New Party Launches in Grenada

By: Caribbean Journal Staff - November 28, 2012

Above: Glynis Roberts (second from left) last year (FP)

By the Caribbean Journal staff

A third party has officially launched in Grenada, ostensibly led by former Environment Minister Glynis Roberts, who resigned from the Prime Minister Tillman Thomas’ National Democratic Congress government in September.

Roberts, who is being described as the “convener” of the party, officially launched the party on Tuesday night.

“I came to the Parliament and then to the Government with a set of solid principles, and with an understanding that I cannot run for high office by taking a low road,” she said at a speech launching the party. “I want to say tonight that I have been true to that faith, true enough to walk away from spite and confusion, when it might have been easier to stay quiet and to just simply stay.”

Roberts is one of several cabinet ministers who have resigned since April, including former Tourism Minister Peter David and former Foreign Minister Karl Hood.

“It is that faith I am remaining true to tonight by being the convener of this event, which is the launch of a political party where the brand of politics that most Grenadians yearn for, can be practiced with no ifs or buts,” she said. “In other words, we will not open the old playbook where spite, petty politics, quasi-dictatorship, corruption, and laziness abound.”

Roberts was joined by “colleagues” Jerome Joseph and Feron Lowe, along with Siddiqui Sylvester, a former NDC official.

Criticizing Grenada’s two major parties, the NDC and the New National Party, she asked what they had done with their power for the last decade and a half, calling them “two political cartels whose real functions are to try to win elections and then spend five years in office ensuring that in their view, nobody else cheats them out of their chance — whatever that means.”

The question now, is whether a third party can stand a legitimate chance of winning an election. Another Caribbean country, the Bahamas, saw the rise of the Democratic National Alliance third party last year, but it fell flat in the May 2012 election, failing to win a seat.

But with the high-profile resignations from the NDC, it may be a different story in Grenada when elections take place in 2013.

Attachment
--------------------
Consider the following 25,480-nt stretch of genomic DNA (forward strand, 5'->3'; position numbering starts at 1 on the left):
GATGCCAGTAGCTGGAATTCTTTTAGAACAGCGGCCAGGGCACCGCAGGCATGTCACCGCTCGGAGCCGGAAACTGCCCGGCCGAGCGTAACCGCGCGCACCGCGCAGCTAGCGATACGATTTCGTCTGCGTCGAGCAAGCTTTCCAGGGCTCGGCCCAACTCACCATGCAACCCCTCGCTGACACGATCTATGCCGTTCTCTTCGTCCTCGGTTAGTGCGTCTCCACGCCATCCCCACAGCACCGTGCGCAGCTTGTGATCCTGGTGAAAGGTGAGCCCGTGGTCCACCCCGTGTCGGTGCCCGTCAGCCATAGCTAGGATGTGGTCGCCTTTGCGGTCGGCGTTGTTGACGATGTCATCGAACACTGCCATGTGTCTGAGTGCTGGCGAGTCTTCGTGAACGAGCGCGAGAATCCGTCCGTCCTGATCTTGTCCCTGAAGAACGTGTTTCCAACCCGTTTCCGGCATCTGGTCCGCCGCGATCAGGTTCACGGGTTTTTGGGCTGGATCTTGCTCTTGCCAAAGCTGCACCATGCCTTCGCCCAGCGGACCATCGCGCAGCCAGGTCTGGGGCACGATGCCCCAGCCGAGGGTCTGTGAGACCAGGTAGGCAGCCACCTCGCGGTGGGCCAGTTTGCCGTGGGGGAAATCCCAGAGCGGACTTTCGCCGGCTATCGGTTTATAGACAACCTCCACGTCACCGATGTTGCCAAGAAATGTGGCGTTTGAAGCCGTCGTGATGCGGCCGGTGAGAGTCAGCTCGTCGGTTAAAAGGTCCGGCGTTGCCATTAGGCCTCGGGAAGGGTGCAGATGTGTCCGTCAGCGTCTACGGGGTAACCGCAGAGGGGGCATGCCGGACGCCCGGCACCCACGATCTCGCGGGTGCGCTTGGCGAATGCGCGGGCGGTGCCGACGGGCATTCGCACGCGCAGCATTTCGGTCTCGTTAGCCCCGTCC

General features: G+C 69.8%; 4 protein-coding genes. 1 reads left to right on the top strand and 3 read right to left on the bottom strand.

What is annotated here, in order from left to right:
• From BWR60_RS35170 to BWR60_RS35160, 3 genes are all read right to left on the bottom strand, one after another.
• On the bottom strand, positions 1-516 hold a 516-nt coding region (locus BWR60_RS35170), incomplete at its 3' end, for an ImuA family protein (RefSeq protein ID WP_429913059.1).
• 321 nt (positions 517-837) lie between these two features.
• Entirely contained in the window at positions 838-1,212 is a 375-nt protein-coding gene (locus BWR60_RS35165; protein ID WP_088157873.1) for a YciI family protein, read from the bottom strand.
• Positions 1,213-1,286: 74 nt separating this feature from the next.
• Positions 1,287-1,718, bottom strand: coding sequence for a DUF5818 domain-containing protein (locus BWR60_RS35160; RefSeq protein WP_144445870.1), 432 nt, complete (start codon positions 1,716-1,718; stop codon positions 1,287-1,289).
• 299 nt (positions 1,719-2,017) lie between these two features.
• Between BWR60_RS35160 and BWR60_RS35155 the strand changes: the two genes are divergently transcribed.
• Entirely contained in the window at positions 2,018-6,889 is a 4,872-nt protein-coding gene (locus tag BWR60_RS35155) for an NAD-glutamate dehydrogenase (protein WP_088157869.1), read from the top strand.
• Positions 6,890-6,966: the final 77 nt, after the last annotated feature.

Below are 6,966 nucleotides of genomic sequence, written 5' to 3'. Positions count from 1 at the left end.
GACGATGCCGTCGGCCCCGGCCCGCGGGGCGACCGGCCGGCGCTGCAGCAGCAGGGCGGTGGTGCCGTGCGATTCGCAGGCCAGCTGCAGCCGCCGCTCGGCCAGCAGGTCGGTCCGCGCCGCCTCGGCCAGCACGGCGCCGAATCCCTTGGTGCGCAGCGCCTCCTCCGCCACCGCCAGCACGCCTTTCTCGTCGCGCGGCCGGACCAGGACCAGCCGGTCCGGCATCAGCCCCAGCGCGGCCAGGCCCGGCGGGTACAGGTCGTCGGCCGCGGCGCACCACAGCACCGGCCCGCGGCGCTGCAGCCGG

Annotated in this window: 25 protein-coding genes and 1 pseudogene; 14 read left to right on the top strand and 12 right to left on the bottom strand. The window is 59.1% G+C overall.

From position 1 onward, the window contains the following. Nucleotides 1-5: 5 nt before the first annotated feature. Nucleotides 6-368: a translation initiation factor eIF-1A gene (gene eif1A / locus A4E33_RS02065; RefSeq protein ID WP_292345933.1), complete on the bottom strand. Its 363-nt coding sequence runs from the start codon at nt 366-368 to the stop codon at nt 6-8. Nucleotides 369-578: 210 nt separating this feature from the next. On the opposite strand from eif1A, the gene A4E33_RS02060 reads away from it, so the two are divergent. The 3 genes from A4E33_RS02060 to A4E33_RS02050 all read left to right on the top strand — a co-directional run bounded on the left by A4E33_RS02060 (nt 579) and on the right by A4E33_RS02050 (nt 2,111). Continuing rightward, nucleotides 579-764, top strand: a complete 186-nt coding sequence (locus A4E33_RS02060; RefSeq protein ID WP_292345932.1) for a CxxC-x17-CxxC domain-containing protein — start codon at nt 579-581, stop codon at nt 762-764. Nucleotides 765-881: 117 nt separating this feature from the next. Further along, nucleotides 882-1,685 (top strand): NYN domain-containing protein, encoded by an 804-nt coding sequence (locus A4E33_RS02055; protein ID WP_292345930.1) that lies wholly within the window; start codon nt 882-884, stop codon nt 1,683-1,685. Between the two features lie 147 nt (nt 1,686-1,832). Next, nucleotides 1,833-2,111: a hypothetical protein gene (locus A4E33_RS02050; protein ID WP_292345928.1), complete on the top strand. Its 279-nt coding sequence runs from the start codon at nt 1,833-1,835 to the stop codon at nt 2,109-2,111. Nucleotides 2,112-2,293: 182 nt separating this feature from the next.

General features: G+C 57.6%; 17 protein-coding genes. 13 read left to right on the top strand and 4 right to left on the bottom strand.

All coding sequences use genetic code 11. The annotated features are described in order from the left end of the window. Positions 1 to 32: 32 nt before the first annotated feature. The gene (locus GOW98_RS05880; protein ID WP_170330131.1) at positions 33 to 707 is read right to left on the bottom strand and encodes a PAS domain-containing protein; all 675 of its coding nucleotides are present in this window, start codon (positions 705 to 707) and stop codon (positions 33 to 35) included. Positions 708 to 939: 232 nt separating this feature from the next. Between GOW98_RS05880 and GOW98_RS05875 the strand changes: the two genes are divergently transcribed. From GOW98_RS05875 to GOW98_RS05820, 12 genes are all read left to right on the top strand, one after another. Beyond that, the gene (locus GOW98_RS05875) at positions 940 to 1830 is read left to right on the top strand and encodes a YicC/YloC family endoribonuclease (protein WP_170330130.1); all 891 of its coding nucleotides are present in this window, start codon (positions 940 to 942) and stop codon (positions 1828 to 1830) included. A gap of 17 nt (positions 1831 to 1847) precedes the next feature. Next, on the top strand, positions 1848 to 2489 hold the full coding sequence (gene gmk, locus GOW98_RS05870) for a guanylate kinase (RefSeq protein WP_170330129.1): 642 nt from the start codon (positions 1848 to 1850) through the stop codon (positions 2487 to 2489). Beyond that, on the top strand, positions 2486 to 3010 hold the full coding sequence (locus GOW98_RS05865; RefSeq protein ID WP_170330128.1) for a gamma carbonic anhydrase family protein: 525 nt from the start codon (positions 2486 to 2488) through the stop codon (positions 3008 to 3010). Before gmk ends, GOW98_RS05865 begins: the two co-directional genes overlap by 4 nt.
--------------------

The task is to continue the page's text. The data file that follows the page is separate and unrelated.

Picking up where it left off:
“Our challenge is not just to engineer an election-winning strategy but a genuine governance strategy that puts people first; one that can transform ideas and plans into action, one that empowers the youth and engender respect for law and order,” she said. “One that turns good governance not into a mere slogan, but a developmental philosophy that will bring jobs and benefits to real people in real communities.”

Outlining the NUF’s priorities, she highlighted four major planks: building Grenada’s agricultural base; developing a partnership with Trinidad and Tobago to explore offshore oil and gas potential; revamping Grenada’s energy sector and reducing costs and training and developing the country’s youth in Information and Communication Technology.

“That platform we seek to fashion will also be built on the understanding that real growth will come when the productive sector expands and when private entrepreneurship is encouraged and supported,” she said. “We have to build a society where it will become easier for young people to start their own businesses through government-backed soft loans and grants.”

On that front, Roberts said she envisioned the country seeking international grant funds that would be placed in a pool to promote small business development.

She also said Grenada had to be more creative in the way it attracted foreign investments, by “encouraging rather than running down potential foreign investors.”

We need to engage investors in a very open and frank manner to ensure that both the investor and the country benefit from the investment.

“If we accept that foreign direct investment is critical to our economy, we must embark on a selective head hunting exercise to engage known investors in the specific sector we are seeking investment,” she said.

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